Tearful goodbyes would not quite describe the sentiment at the City Council meeting on June 23, which was the last for four of the five council members. But any disagreements that existed between them faded in favor of a more nostalgic tone, as each member said farewell.
Council President Vincent Lo Re – still packing up his office full of memorabilia prior to the meeting – and Councilman John Halecky will go down in history beside former Councilman Neil De Sena as the longest sitting council members, each having served 20 years. Both declined to run for reelection this year.
First Ward Councilman Theodore Connolly also chose not to run for reelection, while 3rd Ward Councilman Gary La Pelusa Sr. failed in his reelection bid, losing to Ray Greaves in a runoff election on June 15.
“I like to think that the reason for my longevity was not my excessive speaking or showboating.” – John Halecky
Connolly, who is leaving after two four-year terms, thanked supporters and friends and the citizens of the 1st Ward, especially the Bergen Point Merchants Association and Parish of St. Andrew’s Church. He praised the city department heads, saying they made his job easier.
“I’m sure the incoming council will rely on you the same way I did,” he said, and he called these people “the unsung heroes” of municipal government.
He also had kind words for each of his council colleagues, and said that he was glad to have had an opportunity to serve.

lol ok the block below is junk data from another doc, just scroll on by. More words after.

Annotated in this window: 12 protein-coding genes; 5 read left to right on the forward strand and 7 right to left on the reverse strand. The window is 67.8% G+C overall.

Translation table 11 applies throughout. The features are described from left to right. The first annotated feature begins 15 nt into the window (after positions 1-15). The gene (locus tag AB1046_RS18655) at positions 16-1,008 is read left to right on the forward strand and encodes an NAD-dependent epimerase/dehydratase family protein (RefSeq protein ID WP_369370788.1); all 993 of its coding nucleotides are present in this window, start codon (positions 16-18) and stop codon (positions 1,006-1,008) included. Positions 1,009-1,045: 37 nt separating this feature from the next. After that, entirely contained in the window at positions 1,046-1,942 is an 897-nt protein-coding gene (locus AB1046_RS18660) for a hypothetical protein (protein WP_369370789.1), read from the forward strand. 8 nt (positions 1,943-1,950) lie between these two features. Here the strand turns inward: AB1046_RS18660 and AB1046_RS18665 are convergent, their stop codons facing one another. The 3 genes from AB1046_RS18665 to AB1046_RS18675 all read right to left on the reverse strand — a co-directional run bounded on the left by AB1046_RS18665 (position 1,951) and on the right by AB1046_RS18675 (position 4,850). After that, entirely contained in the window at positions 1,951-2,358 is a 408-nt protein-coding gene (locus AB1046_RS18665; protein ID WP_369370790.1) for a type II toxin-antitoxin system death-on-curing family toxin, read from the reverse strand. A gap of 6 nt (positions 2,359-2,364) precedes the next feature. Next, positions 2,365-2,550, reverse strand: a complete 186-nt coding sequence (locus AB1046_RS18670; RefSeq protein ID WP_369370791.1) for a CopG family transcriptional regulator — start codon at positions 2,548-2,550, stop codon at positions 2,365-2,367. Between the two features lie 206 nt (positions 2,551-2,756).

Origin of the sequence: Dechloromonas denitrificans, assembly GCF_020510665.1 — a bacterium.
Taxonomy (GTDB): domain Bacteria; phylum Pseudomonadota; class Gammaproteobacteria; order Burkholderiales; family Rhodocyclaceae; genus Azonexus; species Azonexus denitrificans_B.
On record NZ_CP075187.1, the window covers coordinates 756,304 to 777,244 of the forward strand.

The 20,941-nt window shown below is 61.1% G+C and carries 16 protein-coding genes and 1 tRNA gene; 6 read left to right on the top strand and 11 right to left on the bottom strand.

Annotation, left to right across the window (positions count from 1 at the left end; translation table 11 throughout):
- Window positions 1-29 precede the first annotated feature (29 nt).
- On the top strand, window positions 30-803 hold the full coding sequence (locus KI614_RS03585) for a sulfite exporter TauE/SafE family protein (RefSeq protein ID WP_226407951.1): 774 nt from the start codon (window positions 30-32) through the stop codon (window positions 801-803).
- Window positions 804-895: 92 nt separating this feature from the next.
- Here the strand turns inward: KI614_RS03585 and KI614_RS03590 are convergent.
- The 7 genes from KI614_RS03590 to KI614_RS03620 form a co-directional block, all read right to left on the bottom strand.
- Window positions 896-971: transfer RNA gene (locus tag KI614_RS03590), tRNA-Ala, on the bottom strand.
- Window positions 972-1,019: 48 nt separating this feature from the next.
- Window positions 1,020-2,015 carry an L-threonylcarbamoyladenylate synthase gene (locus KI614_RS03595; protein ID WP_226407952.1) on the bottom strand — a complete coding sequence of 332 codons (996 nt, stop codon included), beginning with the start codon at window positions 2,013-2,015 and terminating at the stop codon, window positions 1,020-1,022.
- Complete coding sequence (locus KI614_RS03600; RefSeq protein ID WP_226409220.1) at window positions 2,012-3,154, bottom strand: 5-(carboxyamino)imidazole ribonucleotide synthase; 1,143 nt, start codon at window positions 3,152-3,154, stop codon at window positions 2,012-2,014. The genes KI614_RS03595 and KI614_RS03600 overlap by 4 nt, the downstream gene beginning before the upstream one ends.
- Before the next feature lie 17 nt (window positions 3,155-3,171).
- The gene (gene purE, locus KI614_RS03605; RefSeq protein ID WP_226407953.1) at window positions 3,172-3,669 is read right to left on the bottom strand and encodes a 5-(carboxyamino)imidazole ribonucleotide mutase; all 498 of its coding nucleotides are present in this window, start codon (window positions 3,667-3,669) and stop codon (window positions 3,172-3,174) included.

Halecky also thanked the people of Bayonne, calling his service of 20 years as something special.
“I like to think that the reason for my longevity was not my excessive speaking or showboating, but by being responsive to people’s individual concerns,” he said.
He said he’s been in people’s homes, and they have visited him in his home, his business, and in City Hall, as well as phoned him. If he could help, he did, or explained why he could not.
He oversaw some of the great accomplishments in Bayonne: Cape Liberty Cruise Port, the Bayonne Golf Club, and the opening and expansion of the Hudson-Bergen Light Rail line in Bayonne.
Like Connolly, Halecky heaped praise on the department heads and his fellow council members, and he wished success to the incoming council members.
La Pelusa, who is leaving after one term in office, called the department heads “special” and said they went out of their way to help them during his term. He recalled some of the trials and tribulations as a councilman, as well as some of the successes – including his role in helping to keep Bayonne Medical Center from closing.
“I know I made a difference,” La Pelusa said. “I have had a great opportunity for the last four years.”